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EXPLORATIONS - Exploring the Art and History of Printmaking

Written by Dana Demange -- Wednesday, October 26, 2011 -- Views:

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STEVE EMBER:  I'm Steve Ember.

BARBARA KLEIN:  And I'm Barbara Klein with EXPLORATIONS in VOA Special English.   At the National Gallery of Art in Washington, D.C. there is a colorful and expressive print called "Revolt on the Amistad." The small sign next to the work says the artist's name is Jacob Lawrence.

And he did design the image. But who made the print? Today, we answer that question as we explore the world of printmaking. Then, we visit the expert printmaker who made this work of art.


STEVE EMBER: To make a print, an artist creates an original image with a form made of wood, metal or plastic. The artist reproduces prints of this original image using liquid colors and paper. There are many methods of printmaking. Often prints are numbered to show how many were made in the "edition" or series.

Detail from "Revolt on the Amistad" is a print by Jacob Lawerence that was printed by Lou Stovall.
Detail from "Revolt on the Amistad" is a print by Jacob Lawerence that was printed by Lou Stovall.

The oldest form of printmaking is the woodcut. Woodcut prints may have been used in the Middle East as early as the fifth century to make cloth designs. They were also used starting around the ninth century in China to print documents.

BARBARA KLEIN:  As you might have guessed, woodcut prints are made out of wood. The printmaker first draws an image onto a smooth piece of wood. Then he or she cuts away pieces from the surface.

When the wood has been cut, liquid color called ink is painted onto the surface. It is then pressed on a piece of paper. The areas the printmaker cut away will be lower on the surface of the wood. These parts do not get any ink. But the raised part of the wood does receive the color. A different piece of cut wood is used for every color in the final image. This is called an indirect method because the ink is put on the cut form before it goes on the paper.

STEVE EMBER:  This method of printmaking became popular in Europe in the sixteenth century.  Woodcuts were also a widely used artistic form in Japan from the seventeenth to the nineteenth century. Japanese prints from this period were called ukiyo-e, or pictures of the floating world.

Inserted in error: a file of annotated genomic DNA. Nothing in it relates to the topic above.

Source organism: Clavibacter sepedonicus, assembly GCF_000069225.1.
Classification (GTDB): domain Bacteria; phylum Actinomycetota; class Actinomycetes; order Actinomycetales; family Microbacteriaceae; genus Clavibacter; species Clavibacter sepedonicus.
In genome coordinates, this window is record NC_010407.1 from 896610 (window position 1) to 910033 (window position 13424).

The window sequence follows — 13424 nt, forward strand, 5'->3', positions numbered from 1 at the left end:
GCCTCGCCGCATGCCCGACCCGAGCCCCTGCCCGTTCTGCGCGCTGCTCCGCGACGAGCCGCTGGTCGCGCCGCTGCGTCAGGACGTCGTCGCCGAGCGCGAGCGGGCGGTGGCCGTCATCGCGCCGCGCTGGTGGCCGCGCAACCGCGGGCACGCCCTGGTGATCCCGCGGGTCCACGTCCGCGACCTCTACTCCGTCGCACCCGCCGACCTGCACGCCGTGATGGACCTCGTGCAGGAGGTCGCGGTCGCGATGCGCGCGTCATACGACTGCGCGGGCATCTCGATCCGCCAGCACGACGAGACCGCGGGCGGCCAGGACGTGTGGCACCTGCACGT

Many of these images showed natural scenes of the Japanese countryside. Others showed pictures of city life including popular actors, fat sumo wrestlers, and beautiful women. These prints were popular with the middle class people living in towns. Because the prints were mass-produced and not original works, they were not costly. People could own artwork for a reasonable price.

These ukiyo-e prints had a great influence on many artists in Europe during the nineteenth century. Painters like Edgar Degas and Vincent Van Gogh used the sharp lines and off-centered look of these prints in their paintings.


BARBARA KLEIN:  Lithography is another form of printing. "Lithos" comes from the Greek word for stone. The artist draws an image with oily ink onto a piece of stone or other flat surface. Next, the stone is covered with a chemical mixture. This chemical will "fix" the painted image into the stone.

When printing begins, the stone is kept wet and then covered with oily ink. The area where the original image was drawn will then attract the oily printer's ink. But the blank areas will reject the ink and will instead attract water. This method works because oil and water do not mix.

STEVE EMBER:  The lithographic process was invented in the late eighteenth century by the German writer Aloys Senefelder. Mr. Senefelder wanted to find a low-cost way to reproduce his plays. But he soon realized the artistic possibilities of his lithographic printing method.

French artists in the nineteenth century became very interested in using lithography. For example, the French artists Honoré Daumier and later Henri Toulouse Lautrec were masters of this process.  They would draw directly on the stone and a printmaker would do the rest of the work. Lithography is used commercially as well. Picture books, newspapers and packaging all over the world are printed using this process.

BARBARA KLEIN:  Etching is yet another printing process. With this method, the printmaker cuts, or etches, an image onto a piece of metal. The artist uses a fine sharp knife to cut through the metal.  This metal form is chemically treated before being covered with ink and then pressed onto paper.

Some artists like this process because they can draw on the metal as easily as if they were using a writing pen. Experts say the greatest artist ever to use this method was Rembrandt. This Dutch artist lived in the seventeenth century. The detailed perfection of his etchings of nature and religious stories is extraordinary.